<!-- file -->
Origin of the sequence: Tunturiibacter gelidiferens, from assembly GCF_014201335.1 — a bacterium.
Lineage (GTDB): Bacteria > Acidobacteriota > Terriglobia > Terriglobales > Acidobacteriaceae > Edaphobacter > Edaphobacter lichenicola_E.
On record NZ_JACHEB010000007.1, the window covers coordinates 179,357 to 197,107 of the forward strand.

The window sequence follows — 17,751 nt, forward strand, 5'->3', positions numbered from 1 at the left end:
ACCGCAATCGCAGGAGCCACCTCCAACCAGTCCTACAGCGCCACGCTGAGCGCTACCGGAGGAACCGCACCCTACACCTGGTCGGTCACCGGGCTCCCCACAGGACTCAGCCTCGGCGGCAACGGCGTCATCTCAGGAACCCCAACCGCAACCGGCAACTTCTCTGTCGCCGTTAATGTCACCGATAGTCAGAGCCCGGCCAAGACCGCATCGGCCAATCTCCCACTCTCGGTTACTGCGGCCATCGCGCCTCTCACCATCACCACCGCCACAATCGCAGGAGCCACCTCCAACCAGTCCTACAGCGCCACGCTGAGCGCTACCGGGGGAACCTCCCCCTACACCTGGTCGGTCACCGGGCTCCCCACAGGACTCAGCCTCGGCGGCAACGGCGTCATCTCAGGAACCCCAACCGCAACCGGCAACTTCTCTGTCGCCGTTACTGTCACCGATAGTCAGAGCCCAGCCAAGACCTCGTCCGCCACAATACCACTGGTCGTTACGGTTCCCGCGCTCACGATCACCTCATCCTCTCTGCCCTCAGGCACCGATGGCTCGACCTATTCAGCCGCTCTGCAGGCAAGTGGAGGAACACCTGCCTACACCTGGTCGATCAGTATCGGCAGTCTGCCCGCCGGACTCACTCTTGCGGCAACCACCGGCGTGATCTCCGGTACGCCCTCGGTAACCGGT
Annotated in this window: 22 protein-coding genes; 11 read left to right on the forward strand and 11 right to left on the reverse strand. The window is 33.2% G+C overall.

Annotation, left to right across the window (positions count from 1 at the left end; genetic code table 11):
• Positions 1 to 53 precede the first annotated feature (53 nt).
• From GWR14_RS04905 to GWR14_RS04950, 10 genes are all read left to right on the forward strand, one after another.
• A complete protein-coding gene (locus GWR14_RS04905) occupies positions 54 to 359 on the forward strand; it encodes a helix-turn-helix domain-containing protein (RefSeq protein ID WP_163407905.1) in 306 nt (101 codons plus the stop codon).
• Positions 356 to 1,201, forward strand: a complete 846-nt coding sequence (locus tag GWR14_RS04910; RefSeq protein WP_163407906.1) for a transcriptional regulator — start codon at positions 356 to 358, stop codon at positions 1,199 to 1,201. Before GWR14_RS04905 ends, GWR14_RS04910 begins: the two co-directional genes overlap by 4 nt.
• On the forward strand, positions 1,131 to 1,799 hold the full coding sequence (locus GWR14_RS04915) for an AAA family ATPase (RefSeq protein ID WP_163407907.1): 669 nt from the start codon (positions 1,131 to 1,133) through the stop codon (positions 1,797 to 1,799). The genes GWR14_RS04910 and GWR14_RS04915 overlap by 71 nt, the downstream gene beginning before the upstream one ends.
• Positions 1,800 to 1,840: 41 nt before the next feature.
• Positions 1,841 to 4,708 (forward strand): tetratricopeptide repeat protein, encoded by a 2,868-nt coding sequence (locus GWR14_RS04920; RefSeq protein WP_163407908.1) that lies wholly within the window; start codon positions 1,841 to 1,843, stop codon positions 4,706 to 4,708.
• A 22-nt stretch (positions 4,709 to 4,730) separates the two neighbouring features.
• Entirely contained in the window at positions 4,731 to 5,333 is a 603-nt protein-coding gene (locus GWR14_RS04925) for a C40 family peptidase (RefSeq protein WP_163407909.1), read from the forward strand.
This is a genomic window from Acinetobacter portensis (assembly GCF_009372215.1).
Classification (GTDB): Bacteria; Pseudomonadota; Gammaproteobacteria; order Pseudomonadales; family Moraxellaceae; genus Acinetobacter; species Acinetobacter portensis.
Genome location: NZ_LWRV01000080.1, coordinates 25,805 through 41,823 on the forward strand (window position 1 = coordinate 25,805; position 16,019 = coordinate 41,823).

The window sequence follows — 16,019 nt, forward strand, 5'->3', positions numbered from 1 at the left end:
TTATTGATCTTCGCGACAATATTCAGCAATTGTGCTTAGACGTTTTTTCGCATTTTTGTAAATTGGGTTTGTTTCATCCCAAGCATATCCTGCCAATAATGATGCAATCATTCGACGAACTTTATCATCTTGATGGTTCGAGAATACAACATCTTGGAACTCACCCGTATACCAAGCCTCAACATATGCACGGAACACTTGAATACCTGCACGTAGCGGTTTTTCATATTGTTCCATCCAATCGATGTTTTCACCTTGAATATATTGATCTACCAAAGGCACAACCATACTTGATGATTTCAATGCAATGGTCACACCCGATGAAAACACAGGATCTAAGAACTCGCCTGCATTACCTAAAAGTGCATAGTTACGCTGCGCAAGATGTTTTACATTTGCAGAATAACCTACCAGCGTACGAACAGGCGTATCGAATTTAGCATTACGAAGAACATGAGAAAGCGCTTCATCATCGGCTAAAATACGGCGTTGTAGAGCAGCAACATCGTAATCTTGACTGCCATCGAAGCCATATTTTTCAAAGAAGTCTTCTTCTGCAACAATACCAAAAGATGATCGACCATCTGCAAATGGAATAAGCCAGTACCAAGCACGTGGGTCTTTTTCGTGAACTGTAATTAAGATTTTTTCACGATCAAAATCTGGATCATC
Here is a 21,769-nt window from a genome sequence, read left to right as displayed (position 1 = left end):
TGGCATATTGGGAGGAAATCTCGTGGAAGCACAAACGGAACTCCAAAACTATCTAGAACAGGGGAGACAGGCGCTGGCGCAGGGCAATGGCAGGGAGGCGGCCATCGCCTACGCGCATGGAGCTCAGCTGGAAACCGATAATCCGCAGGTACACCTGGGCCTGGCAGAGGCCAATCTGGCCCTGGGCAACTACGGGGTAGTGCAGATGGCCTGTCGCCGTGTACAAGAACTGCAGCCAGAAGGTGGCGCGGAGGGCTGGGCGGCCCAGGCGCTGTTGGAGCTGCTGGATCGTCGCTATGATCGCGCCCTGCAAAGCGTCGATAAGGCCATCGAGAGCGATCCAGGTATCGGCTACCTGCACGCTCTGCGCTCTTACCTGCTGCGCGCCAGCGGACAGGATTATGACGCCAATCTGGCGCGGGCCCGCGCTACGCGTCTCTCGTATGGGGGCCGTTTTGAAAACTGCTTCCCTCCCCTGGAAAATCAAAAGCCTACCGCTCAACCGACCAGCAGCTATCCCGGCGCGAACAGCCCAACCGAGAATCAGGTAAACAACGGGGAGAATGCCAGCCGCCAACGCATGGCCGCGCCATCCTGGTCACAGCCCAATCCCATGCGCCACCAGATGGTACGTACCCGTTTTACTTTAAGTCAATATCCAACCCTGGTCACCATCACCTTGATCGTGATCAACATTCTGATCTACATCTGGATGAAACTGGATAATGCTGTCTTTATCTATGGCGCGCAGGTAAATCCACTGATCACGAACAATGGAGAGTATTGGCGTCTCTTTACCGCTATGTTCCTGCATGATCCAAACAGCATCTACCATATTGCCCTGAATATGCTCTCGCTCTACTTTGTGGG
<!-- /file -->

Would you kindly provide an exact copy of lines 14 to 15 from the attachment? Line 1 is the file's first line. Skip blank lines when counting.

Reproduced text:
• Positions 1,841 to 4,708 (forward strand): tetratricopeptide repeat protein, encoded by a 2,868-nt coding sequence (locus GWR14_RS04920; RefSeq protein WP_163407908.1) that lies wholly within the window; start codon positions 1,841 to 1,843, stop codon positions 4,706 to 4,708.
• A 22-nt stretch (positions 4,709 to 4,730) separates the two neighbouring features.